01 July 2014

Law in Plain English: National Labor Relations Board v. Noel Canning

This is one in a series of posts designed to describe court decisions in plain English. For more detail and background on the legal issues, see the link to the case below. For similar posts, click here.

SCOTUSblogNational Labor Relations Board v. Noel Canning

Photo from
Noel Corporation.
Argument: Jan 13 2014 (Aud.)

Background: The National Labor Relations Board (NLRB or Board) found that Noel Canning violated section 8(a)(1) and (5) of the National Labor Relations Act (NLRA) by refusing to reduce to writing and execute a collective bargaining agreement reached with Teamsters Local 760 (the Union). Noel Canning appealed, alleging that the Board lacked authority to act for want of a quorum, as three members of the five-member Board were never validly appointed because they took office under recess appointments which were made when the Senate was not in recess. Second, it asserts that the vacancies these three members purportedly filled did not "happen during the Recess of the Senate," as required for recess appointments by the Constitution. The D.C. Circuit ruled that the Board issuing the findings and order could not lawfully act, as it did not have a quorum.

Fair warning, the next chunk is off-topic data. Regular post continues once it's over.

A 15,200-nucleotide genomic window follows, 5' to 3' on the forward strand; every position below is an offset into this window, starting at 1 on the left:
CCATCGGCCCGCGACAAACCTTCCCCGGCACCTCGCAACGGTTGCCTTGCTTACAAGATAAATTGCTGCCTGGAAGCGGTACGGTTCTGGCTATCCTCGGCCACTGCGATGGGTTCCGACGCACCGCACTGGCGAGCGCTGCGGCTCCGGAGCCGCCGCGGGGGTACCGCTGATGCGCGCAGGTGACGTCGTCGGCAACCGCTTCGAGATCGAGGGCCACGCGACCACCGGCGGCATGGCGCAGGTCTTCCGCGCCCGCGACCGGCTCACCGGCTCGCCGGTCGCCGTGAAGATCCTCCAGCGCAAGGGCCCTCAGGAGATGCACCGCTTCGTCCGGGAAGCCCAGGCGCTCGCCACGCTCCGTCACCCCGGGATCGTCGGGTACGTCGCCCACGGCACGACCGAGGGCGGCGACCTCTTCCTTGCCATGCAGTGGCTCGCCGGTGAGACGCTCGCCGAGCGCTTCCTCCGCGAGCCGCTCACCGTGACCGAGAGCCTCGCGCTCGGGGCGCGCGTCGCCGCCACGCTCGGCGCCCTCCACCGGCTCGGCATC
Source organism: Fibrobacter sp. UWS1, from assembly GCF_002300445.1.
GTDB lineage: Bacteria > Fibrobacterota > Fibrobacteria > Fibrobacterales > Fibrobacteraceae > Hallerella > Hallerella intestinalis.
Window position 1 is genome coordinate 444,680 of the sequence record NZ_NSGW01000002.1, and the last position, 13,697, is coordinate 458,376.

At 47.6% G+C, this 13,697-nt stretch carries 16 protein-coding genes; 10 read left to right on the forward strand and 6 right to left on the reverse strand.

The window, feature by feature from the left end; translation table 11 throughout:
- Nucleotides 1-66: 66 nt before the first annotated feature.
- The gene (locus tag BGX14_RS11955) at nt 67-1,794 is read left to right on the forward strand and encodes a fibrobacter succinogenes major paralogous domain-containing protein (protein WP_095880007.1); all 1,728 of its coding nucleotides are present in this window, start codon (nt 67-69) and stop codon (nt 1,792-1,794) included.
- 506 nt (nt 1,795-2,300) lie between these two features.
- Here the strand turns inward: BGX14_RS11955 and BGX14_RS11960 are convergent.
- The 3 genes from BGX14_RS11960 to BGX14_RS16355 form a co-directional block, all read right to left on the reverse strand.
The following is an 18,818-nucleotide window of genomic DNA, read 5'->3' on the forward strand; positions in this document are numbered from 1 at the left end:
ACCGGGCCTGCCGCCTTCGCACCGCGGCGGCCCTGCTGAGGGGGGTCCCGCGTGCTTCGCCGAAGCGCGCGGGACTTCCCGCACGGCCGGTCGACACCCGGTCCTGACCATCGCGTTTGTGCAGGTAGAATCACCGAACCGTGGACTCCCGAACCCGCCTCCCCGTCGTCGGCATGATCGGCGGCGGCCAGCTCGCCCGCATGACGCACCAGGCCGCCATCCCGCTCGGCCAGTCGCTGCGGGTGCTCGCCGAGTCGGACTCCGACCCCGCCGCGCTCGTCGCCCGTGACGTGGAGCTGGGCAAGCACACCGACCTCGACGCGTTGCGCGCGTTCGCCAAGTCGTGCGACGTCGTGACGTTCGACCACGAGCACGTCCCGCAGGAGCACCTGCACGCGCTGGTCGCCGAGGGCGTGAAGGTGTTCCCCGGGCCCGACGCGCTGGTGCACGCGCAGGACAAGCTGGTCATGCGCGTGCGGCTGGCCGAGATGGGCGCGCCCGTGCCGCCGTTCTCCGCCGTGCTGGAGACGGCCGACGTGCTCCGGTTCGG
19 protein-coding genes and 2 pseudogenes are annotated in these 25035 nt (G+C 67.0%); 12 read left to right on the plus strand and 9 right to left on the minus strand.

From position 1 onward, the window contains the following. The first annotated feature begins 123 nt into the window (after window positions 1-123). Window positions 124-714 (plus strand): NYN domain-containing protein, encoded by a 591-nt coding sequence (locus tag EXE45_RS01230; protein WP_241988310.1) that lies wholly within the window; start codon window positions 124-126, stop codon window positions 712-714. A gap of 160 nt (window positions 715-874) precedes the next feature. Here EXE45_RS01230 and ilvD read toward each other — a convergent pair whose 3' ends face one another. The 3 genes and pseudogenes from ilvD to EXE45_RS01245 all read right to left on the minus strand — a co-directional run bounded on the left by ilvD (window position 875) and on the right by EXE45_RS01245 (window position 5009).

Issue: The questions before the Court are (1) whether the President’s recess-appointment power may be exercised during a recess that occurs within a session of the Senate, or is instead limited to recesses that occur between enumerated sessions of the Senate, and (2) whether the President’s recess-appointment power may be exercised to fill vacancies that exist during a recess, or is instead limited to vacancies that first arose during that recess.

Holding:  In a 9-0 decision, the Supreme Court ruled that the Recess Appointments Clause authorizes the president to fill any existing vacancy during any recess – whether occurring during or between sessions of Congress – of sufficient length. For purposes of the clause, the Senate is in session whenever it indicates that it is, as long as – under its own rules – it retains the capacity to transact Senate business.

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